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Country Discussion Topics
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Replacing a wooden handle
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deadcarp    Posted 01-21-2004 at 16:45:54       [Reply]  [No Email]
was looking thru the tips on replacing a wooden handle (hammer, shovel, axe, doesn't matter what) and realized there was something missing -- the advice is all good except there's a better way to get the handle thru the hole. there's no need to file, try, file some more, try again, oil it, twist it etc. just rasp or sand the new handle down til it just starts but is mostly slightly oversized, then hacksaw a notch down thru the length of the contact area. cut the notch the long way, cuz the head holes are wider at the top than at the bottom. then carefully tap the handle into the head hole, and once it holds the head, flip the assembly handle-up. you can now use a hammer or wood block or whatever's handy to tap sharply on the GRIP end of the HANDLE, letting everything swing head-down in midair. i know it sounds like a joke, but that head will start straightening out, shaving its own path, center itself and suck its own way right up onto the handle. once it's nested right, drive in the wedges and rasp off the slivers. in fact, if you get carried away, you can drive it too far. :)


Bob/Ont    Posted 01-22-2004 at 09:06:18       [Reply]  [Send Email]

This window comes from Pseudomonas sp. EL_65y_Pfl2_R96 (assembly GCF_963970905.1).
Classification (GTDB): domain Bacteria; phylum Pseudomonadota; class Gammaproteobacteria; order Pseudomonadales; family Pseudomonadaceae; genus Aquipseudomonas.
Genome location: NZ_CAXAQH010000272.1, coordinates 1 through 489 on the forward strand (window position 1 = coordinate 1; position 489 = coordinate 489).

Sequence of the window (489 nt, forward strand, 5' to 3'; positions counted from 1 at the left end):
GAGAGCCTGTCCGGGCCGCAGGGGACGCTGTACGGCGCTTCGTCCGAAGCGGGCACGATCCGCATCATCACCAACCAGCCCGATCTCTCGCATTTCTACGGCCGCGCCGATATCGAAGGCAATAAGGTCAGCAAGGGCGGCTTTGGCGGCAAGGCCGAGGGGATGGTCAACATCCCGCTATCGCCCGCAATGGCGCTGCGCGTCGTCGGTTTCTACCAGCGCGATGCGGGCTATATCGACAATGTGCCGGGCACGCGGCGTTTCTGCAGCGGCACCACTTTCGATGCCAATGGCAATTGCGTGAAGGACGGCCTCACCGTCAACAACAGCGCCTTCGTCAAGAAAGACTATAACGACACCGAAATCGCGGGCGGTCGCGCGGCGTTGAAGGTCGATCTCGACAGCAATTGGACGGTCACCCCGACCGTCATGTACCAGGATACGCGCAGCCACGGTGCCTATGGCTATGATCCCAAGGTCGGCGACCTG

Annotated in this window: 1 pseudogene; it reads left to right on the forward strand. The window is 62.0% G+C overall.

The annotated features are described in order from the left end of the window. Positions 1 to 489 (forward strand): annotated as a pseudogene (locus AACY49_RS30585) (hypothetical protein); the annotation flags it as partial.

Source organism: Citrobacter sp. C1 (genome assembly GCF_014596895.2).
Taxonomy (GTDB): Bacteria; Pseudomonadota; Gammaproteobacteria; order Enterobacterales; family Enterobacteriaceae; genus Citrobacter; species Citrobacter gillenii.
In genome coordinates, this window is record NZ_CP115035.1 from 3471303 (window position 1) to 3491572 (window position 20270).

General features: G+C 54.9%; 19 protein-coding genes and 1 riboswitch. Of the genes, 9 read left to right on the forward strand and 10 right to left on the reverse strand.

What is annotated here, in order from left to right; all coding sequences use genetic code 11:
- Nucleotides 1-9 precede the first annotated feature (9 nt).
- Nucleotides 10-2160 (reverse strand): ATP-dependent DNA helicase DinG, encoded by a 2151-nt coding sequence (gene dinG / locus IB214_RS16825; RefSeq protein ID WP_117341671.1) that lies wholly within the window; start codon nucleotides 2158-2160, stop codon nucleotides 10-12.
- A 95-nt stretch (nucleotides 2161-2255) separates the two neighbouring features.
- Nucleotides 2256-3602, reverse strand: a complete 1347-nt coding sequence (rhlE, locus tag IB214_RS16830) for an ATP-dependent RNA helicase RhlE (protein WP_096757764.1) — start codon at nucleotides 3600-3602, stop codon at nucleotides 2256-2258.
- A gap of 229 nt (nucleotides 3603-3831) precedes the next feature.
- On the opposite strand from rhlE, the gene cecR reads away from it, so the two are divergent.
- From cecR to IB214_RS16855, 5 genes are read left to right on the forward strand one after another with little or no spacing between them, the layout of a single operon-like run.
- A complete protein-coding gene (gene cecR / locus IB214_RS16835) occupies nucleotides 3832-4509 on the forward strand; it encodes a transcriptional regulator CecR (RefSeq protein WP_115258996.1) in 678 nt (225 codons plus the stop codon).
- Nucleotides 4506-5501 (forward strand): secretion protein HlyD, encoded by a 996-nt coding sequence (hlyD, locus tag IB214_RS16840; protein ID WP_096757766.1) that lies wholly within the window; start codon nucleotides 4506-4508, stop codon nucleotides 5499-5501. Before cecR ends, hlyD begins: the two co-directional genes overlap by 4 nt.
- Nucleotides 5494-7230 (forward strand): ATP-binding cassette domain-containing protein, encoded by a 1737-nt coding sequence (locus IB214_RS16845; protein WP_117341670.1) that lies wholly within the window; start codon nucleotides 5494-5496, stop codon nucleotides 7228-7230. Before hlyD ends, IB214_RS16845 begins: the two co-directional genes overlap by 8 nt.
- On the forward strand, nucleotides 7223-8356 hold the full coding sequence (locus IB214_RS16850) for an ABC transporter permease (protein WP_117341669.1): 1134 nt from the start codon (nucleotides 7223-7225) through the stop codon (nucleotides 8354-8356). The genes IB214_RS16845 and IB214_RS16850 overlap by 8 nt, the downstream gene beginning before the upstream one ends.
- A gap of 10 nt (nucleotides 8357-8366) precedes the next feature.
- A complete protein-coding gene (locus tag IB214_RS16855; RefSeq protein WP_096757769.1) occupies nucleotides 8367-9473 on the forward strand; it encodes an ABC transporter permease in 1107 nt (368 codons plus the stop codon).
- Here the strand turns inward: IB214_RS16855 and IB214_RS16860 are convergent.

DC, I have had the best luck putting in handles using an arbour press. Force the handle in compress the wood. Take it back out sand it a bit and repeat untill it's in far enough. Then wedge it and sand the top off. That's on a 1# ballpeen hammer and it's never came loose. I think compressing the wood is what did it. I never could get them to stay tight before that.
Later Bob


Defender    Posted 01-22-2004 at 04:05:39       [Reply]  [No Email]
I guess I need picchurs. Cant see it in my head


BOSS    Posted 01-21-2004 at 19:15:40       [Reply]  [No Email]
OR you can just go out and buy a new tool. Most of the time the new handles cost more than the tool itself.


yes well    Posted 01-21-2004 at 19:58:26       [Reply]  [No Email]
or you can cut hickory when the sap is low and make whatever handle you might need. it helps if you know a drawknife and shaving horse. few do nowadays. i do, an do the very thing when time allows. usually once a year on the cutting. once every so often on the fitting.


forgot my name-    Posted 01-21-2004 at 20:04:45       [Reply]  [No Email]
Mike D.

p.s.- i have a broadaxe and a shipwrights adze that have handles that aren't pretty as store bought, but a h&ll of a lot stronger.


KellyGa    Posted 01-21-2004 at 16:46:55       [Reply]  [No Email]
Yep, lol


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